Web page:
No matter where you live in the United States, there are sure to be a few kid-friendly programs aimed at bettering the lives of your children. This is especially true in the Northeast, where states like Pennsylvania, New York, and New Hampshire believe that the wellbeing of kids and adolescents is of the utmost importance.
If you’re looking for child development centers in Pittsburgh, PA, you’re in luck. Pittsburgh is home to tons of kid-friendly programs offered by child development centers all throughout the city. Most of these centers offer the same types of programs; here are some of the most common options for kids and teens in Pittsburgh to stay busy during the school year and throughout the summer months.
Before & After School Program
The Before & After School Program benefits working parents almost as much as it benefits the kids involved. A huge issue for working parents is that the school day hours don’t align with business hours; schools typically let out for the day around 3PM, but adults are required to work until at least 5PM. If you need childcare for these odd hours before or after school, this school program is perfect.
You’ll drop your child off before you need to be at work (usually an hour before the school day starts) and if you need help in the afternoon as well you’ll pick up after your work day has finished. These programs are designed to be fun, educational, and provide a safe environment for youth outside of school time hours.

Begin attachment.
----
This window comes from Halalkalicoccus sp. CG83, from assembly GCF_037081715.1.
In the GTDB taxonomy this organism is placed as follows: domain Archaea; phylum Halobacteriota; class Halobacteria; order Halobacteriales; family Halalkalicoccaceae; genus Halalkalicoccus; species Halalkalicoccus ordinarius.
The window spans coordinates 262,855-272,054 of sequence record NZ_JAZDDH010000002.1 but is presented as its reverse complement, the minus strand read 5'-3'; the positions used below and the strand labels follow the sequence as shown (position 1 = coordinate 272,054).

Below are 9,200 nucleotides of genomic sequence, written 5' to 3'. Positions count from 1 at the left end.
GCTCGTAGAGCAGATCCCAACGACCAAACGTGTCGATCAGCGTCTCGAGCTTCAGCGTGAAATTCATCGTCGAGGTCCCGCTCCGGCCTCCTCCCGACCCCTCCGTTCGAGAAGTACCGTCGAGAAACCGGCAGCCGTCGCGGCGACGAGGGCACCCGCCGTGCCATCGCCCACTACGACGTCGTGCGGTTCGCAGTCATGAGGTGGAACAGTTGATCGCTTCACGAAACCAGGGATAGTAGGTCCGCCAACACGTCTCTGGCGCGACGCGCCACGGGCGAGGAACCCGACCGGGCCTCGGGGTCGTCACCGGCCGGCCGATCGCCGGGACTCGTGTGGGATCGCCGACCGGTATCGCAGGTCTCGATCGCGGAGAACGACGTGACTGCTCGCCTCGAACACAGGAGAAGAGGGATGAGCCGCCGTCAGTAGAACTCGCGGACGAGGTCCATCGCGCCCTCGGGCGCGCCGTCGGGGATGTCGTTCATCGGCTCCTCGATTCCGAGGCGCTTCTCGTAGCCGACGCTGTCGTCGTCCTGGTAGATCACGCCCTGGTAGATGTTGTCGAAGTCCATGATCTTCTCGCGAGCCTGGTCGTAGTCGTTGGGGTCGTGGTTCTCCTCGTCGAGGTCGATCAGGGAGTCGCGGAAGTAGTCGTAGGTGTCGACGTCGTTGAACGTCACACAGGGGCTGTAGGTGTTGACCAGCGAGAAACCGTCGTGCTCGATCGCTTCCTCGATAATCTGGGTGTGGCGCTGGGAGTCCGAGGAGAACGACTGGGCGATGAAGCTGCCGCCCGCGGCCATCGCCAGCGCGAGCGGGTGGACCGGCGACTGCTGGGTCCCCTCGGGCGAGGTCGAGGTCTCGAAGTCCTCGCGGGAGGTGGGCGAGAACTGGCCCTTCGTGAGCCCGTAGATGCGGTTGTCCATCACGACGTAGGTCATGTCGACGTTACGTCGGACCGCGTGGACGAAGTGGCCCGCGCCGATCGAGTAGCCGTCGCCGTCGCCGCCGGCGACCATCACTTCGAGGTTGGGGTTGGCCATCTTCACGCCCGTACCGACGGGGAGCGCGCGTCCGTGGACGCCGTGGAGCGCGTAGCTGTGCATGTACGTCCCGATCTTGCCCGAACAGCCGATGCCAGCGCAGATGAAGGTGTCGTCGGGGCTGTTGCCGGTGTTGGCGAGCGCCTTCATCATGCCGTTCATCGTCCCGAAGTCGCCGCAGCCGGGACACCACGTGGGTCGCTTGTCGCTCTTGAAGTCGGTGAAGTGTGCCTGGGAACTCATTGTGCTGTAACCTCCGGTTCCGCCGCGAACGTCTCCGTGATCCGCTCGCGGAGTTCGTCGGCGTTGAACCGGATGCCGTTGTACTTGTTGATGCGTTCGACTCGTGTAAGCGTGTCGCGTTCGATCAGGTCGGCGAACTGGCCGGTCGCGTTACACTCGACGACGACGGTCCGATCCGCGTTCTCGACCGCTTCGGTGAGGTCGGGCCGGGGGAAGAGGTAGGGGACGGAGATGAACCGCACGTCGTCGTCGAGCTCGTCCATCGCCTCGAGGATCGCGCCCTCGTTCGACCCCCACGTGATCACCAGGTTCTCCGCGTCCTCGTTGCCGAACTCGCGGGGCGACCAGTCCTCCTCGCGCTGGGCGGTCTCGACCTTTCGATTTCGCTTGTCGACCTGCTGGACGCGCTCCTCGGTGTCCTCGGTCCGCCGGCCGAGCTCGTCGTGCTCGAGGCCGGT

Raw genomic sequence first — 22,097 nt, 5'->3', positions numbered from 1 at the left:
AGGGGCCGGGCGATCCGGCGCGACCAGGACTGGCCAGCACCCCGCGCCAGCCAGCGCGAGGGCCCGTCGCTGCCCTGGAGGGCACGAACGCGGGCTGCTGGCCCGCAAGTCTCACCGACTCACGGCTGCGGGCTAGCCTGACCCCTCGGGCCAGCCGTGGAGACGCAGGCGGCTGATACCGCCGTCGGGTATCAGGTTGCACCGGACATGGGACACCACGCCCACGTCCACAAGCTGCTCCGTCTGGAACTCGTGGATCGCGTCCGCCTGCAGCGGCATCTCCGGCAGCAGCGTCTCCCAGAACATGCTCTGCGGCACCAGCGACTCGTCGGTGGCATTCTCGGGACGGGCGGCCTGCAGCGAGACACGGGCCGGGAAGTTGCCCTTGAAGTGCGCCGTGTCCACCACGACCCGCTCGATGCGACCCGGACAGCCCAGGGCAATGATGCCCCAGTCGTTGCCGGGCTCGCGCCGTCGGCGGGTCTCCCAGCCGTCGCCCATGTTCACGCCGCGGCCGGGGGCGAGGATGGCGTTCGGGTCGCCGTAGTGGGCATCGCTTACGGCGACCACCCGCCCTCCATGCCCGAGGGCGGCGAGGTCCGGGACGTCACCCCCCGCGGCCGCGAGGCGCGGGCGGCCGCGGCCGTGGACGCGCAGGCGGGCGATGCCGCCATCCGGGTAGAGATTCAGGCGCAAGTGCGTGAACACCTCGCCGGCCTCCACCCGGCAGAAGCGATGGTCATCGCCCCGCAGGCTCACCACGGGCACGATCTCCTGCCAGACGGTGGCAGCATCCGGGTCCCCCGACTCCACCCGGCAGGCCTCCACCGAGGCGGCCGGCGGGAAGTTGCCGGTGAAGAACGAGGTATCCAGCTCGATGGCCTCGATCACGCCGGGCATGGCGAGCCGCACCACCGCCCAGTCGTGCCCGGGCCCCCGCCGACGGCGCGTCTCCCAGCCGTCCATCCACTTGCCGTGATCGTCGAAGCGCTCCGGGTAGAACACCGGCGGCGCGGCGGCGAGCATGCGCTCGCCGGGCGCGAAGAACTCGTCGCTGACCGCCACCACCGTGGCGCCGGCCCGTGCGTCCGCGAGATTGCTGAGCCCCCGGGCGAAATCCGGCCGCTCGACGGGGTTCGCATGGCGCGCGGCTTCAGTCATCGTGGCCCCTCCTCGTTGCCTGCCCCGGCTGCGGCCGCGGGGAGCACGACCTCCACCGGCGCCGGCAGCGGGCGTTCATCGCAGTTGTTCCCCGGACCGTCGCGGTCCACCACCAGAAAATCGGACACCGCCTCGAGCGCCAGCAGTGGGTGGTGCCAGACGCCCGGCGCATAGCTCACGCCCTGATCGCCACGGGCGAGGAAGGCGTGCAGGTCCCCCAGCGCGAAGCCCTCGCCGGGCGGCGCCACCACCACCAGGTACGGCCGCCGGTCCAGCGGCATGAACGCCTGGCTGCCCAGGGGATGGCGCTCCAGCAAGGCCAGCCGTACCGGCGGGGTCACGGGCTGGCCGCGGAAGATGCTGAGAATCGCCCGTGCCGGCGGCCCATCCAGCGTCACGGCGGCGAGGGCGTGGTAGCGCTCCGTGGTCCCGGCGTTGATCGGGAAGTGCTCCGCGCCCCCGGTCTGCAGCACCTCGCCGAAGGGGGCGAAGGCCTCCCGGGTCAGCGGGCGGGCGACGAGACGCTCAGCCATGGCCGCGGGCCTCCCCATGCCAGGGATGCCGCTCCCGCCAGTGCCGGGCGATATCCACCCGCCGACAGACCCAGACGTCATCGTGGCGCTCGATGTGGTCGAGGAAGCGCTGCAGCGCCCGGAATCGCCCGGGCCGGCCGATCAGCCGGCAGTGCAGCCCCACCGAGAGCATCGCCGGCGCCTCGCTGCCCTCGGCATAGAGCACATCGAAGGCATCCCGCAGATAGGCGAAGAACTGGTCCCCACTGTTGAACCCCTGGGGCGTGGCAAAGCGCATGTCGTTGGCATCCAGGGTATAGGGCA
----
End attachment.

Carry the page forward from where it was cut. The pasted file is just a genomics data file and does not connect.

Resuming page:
There is nothing better than the 3 months of summertime awarded to kids after 9 long months of learning and studying hard. But 3 months of no school poses even more challenges for parents than when the kiddos are in school. Luckily, enrolling your children in summer camp can help a ton.
Summer camp is a great way for kids to stay active, even when their daily schedules aren’t organized like they are during the school year. They’ll be able to enjoy the outdoors, play games, develop social skills, and even make new friends at summer camp.
USDA Food Program
The USDA Food Program provides food and nutrition assistance to school children and families throughout the country. It also supports agricultural sources of America by only sourcing food from US farms rather than using exports. The $2 billion in food by USDA is distributed to food banks, soup kitchens, disaster organizations, and of course schools. More than 32 million children per day eat nutritious lunches provided by this organization.
Early Head Start
The federally funded program known as Early Head Start is aimed at pregnant women or women who have infants or toddlers up to the age of 3. More specifically, this program is for low-income families and linking them with the services they need in terms of physical and mental health, education, and nutrition. According to one source, “Early Head Start can provide a place for children to experience consistent, nurturing relationships and stable, ongoing routines.”